Streamlined empirical Bayes estimation for contextual bandits with applications in mobile health

Frontiers in Biostatistics Webinar

Marianne Menictas
Postdoctoral Fellow, Department of Statistics
Harvard University

Mobile health (mHealth) technologies are increasingly being employed to deliver interventions to users in their natural environments. With the advent of increasingly sophisticated sensing devices (e.g., GPS) and phone-based EMA, it is becoming possible to deliver interventions at moments when they can most readily influence a person’s behavior. For example, for someone trying to increase physical activity, moments when the person can be active are critical decision points when a well-timed intervention could make a difference. The promise of mHealth hinges on the ability to provide interventions at times when users need the support and are receptive to it. Thus, our goal is to learn the optimal time and intervention for a given user and context. A significant challenge to learning is that there are often only a few opportunities per day to provide treatment. Additionally, when there is limited time to engage users, a slow learning rate can pose problems, potentially raising the risk that users will abandon the intervention. To prevent disengagement, a learning algorithm should learn quickly in spite of noisy measurements. To accelerate learning, information may be pooled across users and time in a dynamic manner, combining a contextual bandit algorithm with a Bayesian random effects model for the reward function. As information accumulates, however, tuning user and time specific hyperparameters becomes computationally intractable. In this talk, we focus on solving this computational bottleneck.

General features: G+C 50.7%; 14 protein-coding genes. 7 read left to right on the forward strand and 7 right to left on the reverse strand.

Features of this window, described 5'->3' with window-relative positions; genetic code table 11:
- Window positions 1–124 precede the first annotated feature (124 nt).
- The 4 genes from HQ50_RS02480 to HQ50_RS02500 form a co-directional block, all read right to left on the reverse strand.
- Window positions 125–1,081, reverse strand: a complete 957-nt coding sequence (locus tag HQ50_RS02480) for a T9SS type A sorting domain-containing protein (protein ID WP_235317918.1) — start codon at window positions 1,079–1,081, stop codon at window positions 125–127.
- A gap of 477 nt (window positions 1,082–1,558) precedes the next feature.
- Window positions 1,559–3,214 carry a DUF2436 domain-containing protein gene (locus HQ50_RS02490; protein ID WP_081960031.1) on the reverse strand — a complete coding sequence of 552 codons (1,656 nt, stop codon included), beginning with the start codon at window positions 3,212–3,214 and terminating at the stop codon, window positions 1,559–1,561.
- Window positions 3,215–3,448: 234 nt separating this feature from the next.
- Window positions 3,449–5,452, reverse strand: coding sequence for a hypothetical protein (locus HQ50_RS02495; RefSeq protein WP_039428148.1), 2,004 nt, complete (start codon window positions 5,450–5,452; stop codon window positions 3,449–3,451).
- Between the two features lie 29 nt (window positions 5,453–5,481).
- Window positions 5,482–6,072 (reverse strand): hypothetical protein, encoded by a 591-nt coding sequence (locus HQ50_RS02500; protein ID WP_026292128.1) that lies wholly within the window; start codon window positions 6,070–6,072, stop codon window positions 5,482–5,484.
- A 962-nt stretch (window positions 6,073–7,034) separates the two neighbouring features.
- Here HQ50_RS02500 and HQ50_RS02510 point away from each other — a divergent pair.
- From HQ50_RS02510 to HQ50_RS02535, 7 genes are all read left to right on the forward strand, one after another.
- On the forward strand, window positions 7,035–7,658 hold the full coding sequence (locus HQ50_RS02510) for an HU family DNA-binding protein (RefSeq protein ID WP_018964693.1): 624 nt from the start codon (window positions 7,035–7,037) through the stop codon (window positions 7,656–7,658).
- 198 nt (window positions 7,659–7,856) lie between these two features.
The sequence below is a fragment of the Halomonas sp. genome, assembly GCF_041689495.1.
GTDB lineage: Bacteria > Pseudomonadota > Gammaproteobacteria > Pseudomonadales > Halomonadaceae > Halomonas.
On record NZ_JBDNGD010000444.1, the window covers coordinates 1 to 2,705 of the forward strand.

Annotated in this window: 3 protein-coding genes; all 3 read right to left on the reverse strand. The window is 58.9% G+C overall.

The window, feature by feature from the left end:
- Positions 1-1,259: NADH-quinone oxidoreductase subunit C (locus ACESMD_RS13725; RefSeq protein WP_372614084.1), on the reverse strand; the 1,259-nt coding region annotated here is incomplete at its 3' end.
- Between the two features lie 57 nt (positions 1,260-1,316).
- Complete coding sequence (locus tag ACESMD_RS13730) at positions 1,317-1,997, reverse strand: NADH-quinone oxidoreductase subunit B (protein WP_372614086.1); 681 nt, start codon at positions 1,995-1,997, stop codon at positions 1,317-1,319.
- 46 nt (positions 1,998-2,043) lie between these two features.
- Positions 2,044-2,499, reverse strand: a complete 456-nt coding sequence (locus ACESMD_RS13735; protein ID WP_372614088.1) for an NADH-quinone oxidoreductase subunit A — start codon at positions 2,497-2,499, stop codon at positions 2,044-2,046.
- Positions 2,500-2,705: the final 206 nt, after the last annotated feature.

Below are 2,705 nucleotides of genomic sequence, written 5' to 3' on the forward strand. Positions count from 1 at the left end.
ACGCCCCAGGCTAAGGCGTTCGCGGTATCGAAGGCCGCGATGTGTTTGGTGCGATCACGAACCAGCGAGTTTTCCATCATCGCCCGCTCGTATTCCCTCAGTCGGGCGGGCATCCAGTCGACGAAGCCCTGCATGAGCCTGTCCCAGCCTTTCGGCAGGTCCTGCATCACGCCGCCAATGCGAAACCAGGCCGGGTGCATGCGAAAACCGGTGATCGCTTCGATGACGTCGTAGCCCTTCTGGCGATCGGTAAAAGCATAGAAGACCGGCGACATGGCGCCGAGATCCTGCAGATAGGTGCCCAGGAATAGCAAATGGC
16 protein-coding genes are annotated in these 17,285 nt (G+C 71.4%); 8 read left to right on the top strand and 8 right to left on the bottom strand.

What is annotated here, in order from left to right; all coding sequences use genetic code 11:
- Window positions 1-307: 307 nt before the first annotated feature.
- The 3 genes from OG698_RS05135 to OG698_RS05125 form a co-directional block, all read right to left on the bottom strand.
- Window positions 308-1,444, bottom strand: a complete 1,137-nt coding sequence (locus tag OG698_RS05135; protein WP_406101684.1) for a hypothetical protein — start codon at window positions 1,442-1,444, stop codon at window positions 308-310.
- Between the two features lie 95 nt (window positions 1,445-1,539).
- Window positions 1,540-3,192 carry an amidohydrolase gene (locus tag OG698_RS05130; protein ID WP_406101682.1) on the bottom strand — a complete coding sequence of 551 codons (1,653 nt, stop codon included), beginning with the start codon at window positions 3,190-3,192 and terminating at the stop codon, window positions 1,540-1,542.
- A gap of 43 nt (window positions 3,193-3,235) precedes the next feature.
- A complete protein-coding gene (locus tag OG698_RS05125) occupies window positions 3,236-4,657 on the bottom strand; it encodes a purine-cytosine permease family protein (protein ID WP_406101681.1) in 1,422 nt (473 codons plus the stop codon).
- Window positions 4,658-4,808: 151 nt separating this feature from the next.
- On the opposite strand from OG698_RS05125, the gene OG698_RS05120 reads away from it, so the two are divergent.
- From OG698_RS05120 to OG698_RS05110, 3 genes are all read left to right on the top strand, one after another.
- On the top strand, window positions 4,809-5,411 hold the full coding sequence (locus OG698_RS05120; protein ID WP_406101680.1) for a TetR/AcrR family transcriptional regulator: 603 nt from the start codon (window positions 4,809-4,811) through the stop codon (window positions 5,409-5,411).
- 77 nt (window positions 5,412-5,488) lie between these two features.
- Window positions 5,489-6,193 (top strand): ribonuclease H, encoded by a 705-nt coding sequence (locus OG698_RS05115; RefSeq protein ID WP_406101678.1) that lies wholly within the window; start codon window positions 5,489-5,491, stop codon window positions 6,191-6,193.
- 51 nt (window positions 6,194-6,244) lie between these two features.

noah simon

Reframing proportional-hazards modeling for large time-to-event datasets with applications to deep learning